Music that never fails to make me feel better for listening is the kind made on the accordion – especially Scottish dance band stuff, though any accordion, in almost any style, will do. Piano or button key, the accordion is boxtastic.
Accordion players and bagpipers are kindred spirits: both play an instrument that people either love or hate. I can clearly remember as a kid countless trips to 48th Highlanders band practice in Aberdonian George Walker’s canary yellow Austin Mini. His natural Northeast taste in music satisfied by a huge in-car cassette collection of Scottish dance band music: John Ellis, Fergie MacDonald, Jimmy Shand: the background music of each trip to and fro’ Moss Park Armouries (always played louder on trips home).
An awful lot of Scottish accordion music draws on the bagpipe repertoire, and sometimes returns the favour to pipers and provides us with great tunes like Phil Cunningham’s “The Centenary Jewel” and Jimmy Shand’s “Kirkwall Bay”.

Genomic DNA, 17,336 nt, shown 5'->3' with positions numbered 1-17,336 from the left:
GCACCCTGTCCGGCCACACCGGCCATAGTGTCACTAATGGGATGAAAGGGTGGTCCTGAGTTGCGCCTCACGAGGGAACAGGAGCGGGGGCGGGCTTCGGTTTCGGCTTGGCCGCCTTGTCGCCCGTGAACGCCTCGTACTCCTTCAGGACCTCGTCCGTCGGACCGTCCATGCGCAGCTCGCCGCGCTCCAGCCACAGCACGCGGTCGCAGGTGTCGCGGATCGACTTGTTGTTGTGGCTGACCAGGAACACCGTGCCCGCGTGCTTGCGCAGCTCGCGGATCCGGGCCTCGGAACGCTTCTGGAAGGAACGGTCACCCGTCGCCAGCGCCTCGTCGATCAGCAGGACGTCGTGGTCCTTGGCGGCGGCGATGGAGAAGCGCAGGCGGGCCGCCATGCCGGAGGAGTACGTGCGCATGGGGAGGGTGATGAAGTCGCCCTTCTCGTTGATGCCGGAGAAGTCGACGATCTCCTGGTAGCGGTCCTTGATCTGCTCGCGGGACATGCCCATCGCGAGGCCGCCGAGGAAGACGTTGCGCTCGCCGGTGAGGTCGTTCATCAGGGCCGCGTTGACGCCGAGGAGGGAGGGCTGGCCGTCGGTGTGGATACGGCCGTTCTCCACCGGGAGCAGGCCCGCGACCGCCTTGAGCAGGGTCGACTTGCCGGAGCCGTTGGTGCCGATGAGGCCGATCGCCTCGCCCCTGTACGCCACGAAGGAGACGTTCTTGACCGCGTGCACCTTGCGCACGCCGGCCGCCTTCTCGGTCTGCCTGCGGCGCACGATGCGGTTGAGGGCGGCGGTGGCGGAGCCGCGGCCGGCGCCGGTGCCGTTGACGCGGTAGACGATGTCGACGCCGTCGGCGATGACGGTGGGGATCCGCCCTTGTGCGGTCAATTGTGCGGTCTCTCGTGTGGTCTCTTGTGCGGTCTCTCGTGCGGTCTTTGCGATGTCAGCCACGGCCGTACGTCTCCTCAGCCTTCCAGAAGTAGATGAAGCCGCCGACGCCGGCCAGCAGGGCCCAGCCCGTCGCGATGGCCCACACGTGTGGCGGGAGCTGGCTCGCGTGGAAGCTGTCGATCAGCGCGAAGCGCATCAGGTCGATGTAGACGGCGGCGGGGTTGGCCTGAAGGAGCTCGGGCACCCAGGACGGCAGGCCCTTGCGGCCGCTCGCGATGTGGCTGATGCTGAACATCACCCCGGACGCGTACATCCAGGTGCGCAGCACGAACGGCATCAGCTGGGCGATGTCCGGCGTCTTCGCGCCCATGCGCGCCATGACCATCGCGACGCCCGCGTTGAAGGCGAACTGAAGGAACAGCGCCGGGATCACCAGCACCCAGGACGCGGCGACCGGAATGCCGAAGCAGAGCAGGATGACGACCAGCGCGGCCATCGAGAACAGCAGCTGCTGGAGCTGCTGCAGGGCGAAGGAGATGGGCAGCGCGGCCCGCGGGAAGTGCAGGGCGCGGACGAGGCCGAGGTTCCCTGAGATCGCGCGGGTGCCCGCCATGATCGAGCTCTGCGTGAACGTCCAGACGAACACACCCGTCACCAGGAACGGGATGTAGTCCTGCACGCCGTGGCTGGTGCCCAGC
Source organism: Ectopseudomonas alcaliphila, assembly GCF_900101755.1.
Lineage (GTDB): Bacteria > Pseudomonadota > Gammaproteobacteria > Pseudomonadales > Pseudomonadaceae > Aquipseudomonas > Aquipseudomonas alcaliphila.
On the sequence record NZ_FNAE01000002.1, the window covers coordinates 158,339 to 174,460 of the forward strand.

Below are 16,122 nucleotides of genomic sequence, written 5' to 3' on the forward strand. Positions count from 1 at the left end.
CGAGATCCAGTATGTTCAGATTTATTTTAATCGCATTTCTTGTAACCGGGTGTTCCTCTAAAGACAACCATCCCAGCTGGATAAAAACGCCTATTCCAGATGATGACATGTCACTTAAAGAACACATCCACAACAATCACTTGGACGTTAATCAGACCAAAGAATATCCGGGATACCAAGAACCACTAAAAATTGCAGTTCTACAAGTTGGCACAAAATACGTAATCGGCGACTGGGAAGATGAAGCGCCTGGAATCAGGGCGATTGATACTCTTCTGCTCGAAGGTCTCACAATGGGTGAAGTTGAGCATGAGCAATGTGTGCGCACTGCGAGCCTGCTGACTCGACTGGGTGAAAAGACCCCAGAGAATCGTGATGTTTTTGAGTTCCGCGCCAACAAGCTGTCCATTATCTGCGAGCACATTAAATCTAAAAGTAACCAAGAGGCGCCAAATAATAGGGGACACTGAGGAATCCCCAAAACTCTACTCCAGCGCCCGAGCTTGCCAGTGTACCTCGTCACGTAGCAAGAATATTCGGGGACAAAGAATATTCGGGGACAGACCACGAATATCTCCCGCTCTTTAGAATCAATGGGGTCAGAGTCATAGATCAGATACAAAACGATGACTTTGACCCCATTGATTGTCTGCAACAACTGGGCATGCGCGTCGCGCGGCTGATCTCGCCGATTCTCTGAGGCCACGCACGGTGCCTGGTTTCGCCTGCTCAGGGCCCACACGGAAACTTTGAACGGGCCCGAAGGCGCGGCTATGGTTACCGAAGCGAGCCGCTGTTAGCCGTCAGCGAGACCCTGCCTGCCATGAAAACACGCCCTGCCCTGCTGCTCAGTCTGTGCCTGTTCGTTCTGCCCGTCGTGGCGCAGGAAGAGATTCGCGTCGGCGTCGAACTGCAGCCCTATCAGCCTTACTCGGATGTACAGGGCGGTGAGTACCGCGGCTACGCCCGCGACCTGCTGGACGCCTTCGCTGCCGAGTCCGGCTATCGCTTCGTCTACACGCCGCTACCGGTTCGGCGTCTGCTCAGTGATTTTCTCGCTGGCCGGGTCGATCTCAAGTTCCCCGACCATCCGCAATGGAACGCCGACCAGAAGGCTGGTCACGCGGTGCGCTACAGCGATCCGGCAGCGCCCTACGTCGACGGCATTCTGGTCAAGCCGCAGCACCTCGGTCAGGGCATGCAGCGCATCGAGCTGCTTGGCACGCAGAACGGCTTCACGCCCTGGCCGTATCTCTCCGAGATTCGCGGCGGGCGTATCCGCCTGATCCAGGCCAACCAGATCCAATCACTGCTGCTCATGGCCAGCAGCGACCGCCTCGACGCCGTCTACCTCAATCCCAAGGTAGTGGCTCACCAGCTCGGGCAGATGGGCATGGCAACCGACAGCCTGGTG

Pipe tunes suit the accordion perfectly: structure, rhythm, embellishment and tonality; the ingredients for fine interpretations of pipe music are all there. “John MacColl’s March to Kilbowie Cottage”, “Donald MacLean’s Farewell to Oban”, all the big competition marches, in fact, all the big competition tunes, take on a powerful new dimension when played well on the accordion. One of the reasons? On most accordions melody and accompaniment can by played at the same time: the right hand usually plays the tune and left hand the chords. Sweet.
So as I (happily) listen in the office to Robbie Shepherd’s radio show it strikes me that pipe bands might be missing out on some of the accordion’s “left hand stuff” – chords, harmonies.
Harmonies in competitive march, strathspey and reel sets! Why not? A whole new musical dimension awaits. Another fun way, too, to fire up the intransigent pipe band adjudicator (rare as they may be).
I wonder if the TPPB guys will go for it!
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